For this reader, Park succeeded in making each of his characters an interesting study. At times, each gets his or her own chapter. In other chapters, he alternates with sections for each of the three. The usual problem with books that use this technique is that one of the characters becomes more (or, worse, less) interesting than the others and the book gets choppy — Park succeeded in balancing all three stories and it was easy to move with him when he shifted focus. It is an introspective book, so that balance is important — he brought all three to life and I found myself caring about each of them. In their lives, the three are “ordinary” people; in the novel, Park makes each “special”.

(My copy of The Light of Amsterdam was a present from my fellow Shadow Giller judge, Kimbofo at Reading Matters, who brought it from London on her recent trip to Canada where she was able to meet up with Mrs. KfC and another juror, Alison Gzowski, for a Shadow Giller dinner. You can read Kimbofo’s review here. The novel is not scheduled for North American release until October but is available from the Book Depository and other UK sources — for David Park fans, it is well worth the effort.)


Swallowing the Sun, by David Park

April 24, 2009

park11David Park first came to my attention last summer when a number of people on the Man Booker forum tipped The Truth Commissioner as a longlist contender. I ordered the Northern Ireland author’s book then, but it went on the shelf when it missed the longlist. I finally got to it late in 2008 and was very impressed — and resolved to visit more of this writer’s work.

park2Swallowing the Sun arrived a few weeks ago and took its place on the “read soon” pile. So when John Self offered a review on the Asylum recently, I moved it up the pile. John wondered how much his own familiarity with the Belfast setting influenced his impression of the book — I figured that given that I lived an ocean and the better part of a continent away, and have never been to Belfast, I would be well placed to offer an answer.

I am delighted to report that Swallowing the Sun travels very well. I am sure familiarity with the setting would add another dimension, but even without that it is a very good book.

The central character is Martin Waring, the setting is Belfast and the timing is just after the Troubles. While that disruption plays a part in Martin’s dismal circumstances, Park is very careful about how much and when he reveals that — the book is about the consequences of that environment on a family of individuals, not the political events themselves.

For the first half of the book, Martin is a study in repressed anger — the seeds of which were sown by an abusive father and which have grown to maturity in the troubled Ireland where he lives. He is married, although there are tensions there, and has a studious and successful teenage daughter, Rachel, (who may well earn a place at Oxford or Cambridge) and an overweight, video-game-playing son, Tom, who shows every indication of growing into a modern day version of his father.

The only thing Martin likes about his life is his job as a security guard at a museum; it is a place where he can retreat from a world that he does not understand and immerse himself in calming history:

“You belong in a museum, Dad,” Rachel says and everyone, including Tom, smiles. It’s the family’s favourite joke.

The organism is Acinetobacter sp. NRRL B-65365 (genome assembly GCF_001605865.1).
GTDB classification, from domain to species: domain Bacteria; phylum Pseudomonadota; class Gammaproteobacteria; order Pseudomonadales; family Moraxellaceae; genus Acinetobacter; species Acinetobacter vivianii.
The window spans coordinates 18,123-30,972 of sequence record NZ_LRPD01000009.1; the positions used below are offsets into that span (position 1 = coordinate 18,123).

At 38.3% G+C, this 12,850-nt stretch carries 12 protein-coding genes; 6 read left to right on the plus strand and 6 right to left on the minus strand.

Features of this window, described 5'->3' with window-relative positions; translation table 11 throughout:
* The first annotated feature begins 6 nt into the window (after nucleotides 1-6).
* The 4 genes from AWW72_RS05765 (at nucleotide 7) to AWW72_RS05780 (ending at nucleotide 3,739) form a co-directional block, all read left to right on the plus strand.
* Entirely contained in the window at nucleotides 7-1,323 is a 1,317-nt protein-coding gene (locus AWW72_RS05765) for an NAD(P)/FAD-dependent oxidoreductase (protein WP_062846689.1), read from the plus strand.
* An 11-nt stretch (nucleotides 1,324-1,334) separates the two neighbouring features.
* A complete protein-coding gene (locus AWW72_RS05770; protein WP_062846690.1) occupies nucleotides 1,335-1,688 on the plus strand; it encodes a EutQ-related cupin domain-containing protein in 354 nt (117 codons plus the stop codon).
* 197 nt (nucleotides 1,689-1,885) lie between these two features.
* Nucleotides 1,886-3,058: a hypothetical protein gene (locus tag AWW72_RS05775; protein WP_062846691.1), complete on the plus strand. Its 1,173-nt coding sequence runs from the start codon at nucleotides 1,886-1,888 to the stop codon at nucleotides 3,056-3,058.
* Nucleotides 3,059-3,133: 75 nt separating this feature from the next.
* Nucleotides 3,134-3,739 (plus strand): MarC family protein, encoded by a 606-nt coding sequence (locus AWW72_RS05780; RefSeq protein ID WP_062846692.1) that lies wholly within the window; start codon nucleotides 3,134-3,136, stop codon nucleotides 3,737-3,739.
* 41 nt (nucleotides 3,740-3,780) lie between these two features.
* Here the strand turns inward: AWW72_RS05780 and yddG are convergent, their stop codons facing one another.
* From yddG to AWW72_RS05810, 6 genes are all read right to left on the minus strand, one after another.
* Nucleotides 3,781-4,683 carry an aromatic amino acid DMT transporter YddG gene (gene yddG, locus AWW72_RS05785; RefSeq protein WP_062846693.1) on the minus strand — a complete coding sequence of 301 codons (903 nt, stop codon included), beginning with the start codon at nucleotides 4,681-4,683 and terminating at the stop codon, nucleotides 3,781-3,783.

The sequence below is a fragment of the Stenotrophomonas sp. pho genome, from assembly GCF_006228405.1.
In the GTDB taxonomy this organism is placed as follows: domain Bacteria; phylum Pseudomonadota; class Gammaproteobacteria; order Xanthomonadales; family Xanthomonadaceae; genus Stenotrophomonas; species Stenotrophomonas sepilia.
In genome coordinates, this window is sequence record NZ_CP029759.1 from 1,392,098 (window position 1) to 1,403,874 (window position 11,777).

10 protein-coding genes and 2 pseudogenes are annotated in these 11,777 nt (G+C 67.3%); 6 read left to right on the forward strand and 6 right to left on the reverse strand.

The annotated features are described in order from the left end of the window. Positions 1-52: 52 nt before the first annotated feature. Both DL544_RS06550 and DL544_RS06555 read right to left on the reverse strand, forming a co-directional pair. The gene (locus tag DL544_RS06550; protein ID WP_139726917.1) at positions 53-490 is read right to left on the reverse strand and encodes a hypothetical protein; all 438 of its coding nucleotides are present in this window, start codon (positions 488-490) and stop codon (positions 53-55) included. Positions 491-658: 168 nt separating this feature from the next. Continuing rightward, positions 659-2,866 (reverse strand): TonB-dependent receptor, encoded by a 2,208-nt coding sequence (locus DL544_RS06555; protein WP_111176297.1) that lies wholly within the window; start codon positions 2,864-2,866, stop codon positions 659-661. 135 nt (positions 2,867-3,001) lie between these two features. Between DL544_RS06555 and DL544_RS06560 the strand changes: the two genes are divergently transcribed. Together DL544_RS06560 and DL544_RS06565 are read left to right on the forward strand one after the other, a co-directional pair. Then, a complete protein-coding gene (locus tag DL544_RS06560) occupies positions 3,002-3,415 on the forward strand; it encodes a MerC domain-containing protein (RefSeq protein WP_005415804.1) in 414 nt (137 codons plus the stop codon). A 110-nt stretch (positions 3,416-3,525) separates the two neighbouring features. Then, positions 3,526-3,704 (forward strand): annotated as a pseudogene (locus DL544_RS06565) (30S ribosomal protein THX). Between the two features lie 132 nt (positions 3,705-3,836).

He spends his life looking at people and things. Sometimes he walks about a little, sometimes he checks things — dials, temperatures, doors; things like that. He feels comfortable with the little rituals, the routines that have to be followed.
He watches the visitors, too. They change — with the weather, the day of the week, the time of year. He watches them but they don’t see him. It’s as if he watches them from behind the protection of a glass and even when their eyes rest on him it’s only for a second and then they move on.

It is no spoiler to say that Martin’s repressed anger will eventually explode — Park loads on the pressure until two events about midway through the book cause Martin to crack. From that point on, Swallowing the Sun becomes a quick-moving, plot-driven book.

In a number of ways, this novel reminded me of Travis Holland’s The Archivist’s Story, recently reviewed here. Just as Holland used Stalinist Russia to explore the consequences of repression on individuals, Park uses the turbulent history of Northern Ireland as a stage that creates an impact for individuals, not just Martin but his wife, children and brother as well. For me, both books succeed.

Park, in fact, uses a relatively unusual narrative technique to good effect in this book. While all of the narration is in the third person, he locates different sections — usually a few pages, sometimes even less than a page — from the point of view of each of his characters as they experience different versions of the same circumstances. It proves a very effective way of developing all of his major characters.

I can’t help but think that that was practice for The Truth Commissioner, where Park expands the technique. In that book (also post Troubles) the truth commissioner, a government minister, a retired detective and an expectant father alternate chapters as Park weaves his overall story.

I also can’t help but compare the two books. There is no doubt that The Truth Commissioner is a more ambitious book with a larger overall story, better realized for this reader. In no way is that a criticism of Swallowing the Sun; indeed, in some ways this more introspective book has more going for it. I don’t think reading the latter book first was a problem.

If you happen to get to this review quickly, John Self is running a draw for a free copy of Swallowing the Sun, shipped anywhere in the world — with an entry deadline of April 25, so hop to it. It is shameless of me to be piggy-backing on someone else’s contest, but then he was the guy who wondered how this book would read outside of Northern Ireland — very well, would be my conclusion.